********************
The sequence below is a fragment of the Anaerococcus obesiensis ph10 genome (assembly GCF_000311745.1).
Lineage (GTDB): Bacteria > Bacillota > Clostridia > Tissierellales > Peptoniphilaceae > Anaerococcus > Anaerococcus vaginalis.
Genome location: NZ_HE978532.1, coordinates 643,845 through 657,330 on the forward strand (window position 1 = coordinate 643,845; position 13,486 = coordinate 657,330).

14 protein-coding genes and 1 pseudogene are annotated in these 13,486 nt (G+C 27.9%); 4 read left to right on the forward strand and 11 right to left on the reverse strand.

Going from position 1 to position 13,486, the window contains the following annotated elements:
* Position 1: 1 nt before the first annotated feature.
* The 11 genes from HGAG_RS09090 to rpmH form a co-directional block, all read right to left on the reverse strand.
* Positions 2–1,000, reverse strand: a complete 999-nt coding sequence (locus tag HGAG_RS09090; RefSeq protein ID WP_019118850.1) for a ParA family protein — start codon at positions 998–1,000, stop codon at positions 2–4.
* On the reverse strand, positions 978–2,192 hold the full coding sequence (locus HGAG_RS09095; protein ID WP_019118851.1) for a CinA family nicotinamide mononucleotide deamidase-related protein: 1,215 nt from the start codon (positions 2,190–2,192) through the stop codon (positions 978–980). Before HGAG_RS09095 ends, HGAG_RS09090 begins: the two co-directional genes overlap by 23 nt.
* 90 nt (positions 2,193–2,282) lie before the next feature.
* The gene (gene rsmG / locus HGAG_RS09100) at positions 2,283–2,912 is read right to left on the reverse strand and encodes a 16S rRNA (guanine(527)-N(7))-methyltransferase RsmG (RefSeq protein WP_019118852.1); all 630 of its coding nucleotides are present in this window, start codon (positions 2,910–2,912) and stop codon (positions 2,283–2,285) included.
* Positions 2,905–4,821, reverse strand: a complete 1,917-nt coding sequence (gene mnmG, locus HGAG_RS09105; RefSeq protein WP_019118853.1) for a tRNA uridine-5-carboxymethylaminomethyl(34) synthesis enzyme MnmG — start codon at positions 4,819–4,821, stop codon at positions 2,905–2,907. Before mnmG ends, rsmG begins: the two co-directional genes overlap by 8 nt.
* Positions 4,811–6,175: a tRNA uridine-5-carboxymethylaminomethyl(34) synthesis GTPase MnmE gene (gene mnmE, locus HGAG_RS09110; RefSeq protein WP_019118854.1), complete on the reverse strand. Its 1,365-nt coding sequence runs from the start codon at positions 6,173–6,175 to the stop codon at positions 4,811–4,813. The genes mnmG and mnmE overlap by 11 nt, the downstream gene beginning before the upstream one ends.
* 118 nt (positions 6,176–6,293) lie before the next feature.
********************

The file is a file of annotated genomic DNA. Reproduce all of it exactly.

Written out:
The sequence below is a fragment of the Anaerococcus obesiensis ph10 genome (assembly GCF_000311745.1).
Lineage (GTDB): Bacteria > Bacillota > Clostridia > Tissierellales > Peptoniphilaceae > Anaerococcus > Anaerococcus vaginalis.
Genome location: NZ_HE978532.1, coordinates 643,845 through 657,330 on the forward strand (window position 1 = coordinate 643,845; position 13,486 = coordinate 657,330).

14 protein-coding genes and 1 pseudogene are annotated in these 13,486 nt (G+C 27.9%); 4 read left to right on the forward strand and 11 right to left on the reverse strand.

Going from position 1 to position 13,486, the window contains the following annotated elements:
* Position 1: 1 nt before the first annotated feature.
* The 11 genes from HGAG_RS09090 to rpmH form a co-directional block, all read right to left on the reverse strand.
* Positions 2–1,000, reverse strand: a complete 999-nt coding sequence (locus tag HGAG_RS09090; RefSeq protein ID WP_019118850.1) for a ParA family protein — start codon at positions 998–1,000, stop codon at positions 2–4.
* On the reverse strand, positions 978–2,192 hold the full coding sequence (locus HGAG_RS09095; protein ID WP_019118851.1) for a CinA family nicotinamide mononucleotide deamidase-related protein: 1,215 nt from the start codon (positions 2,190–2,192) through the stop codon (positions 978–980). Before HGAG_RS09095 ends, HGAG_RS09090 begins: the two co-directional genes overlap by 23 nt.
* 90 nt (positions 2,193–2,282) lie before the next feature.
* The gene (gene rsmG / locus HGAG_RS09100) at positions 2,283–2,912 is read right to left on the reverse strand and encodes a 16S rRNA (guanine(527)-N(7))-methyltransferase RsmG (RefSeq protein WP_019118852.1); all 630 of its coding nucleotides are present in this window, start codon (positions 2,910–2,912) and stop codon (positions 2,283–2,285) included.
* Positions 2,905–4,821, reverse strand: a complete 1,917-nt coding sequence (gene mnmG, locus HGAG_RS09105; RefSeq protein WP_019118853.1) for a tRNA uridine-5-carboxymethylaminomethyl(34) synthesis enzyme MnmG — start codon at positions 4,819–4,821, stop codon at positions 2,905–2,907. Before mnmG ends, rsmG begins: the two co-directional genes overlap by 8 nt.
* Positions 4,811–6,175: a tRNA uridine-5-carboxymethylaminomethyl(34) synthesis GTPase MnmE gene (gene mnmE, locus HGAG_RS09110; RefSeq protein WP_019118854.1), complete on the reverse strand. Its 1,365-nt coding sequence runs from the start codon at positions 6,173–6,175 to the stop codon at positions 4,811–4,813. The genes mnmG and mnmE overlap by 11 nt, the downstream gene beginning before the upstream one ends.
* 118 nt (positions 6,176–6,293) lie before the next feature.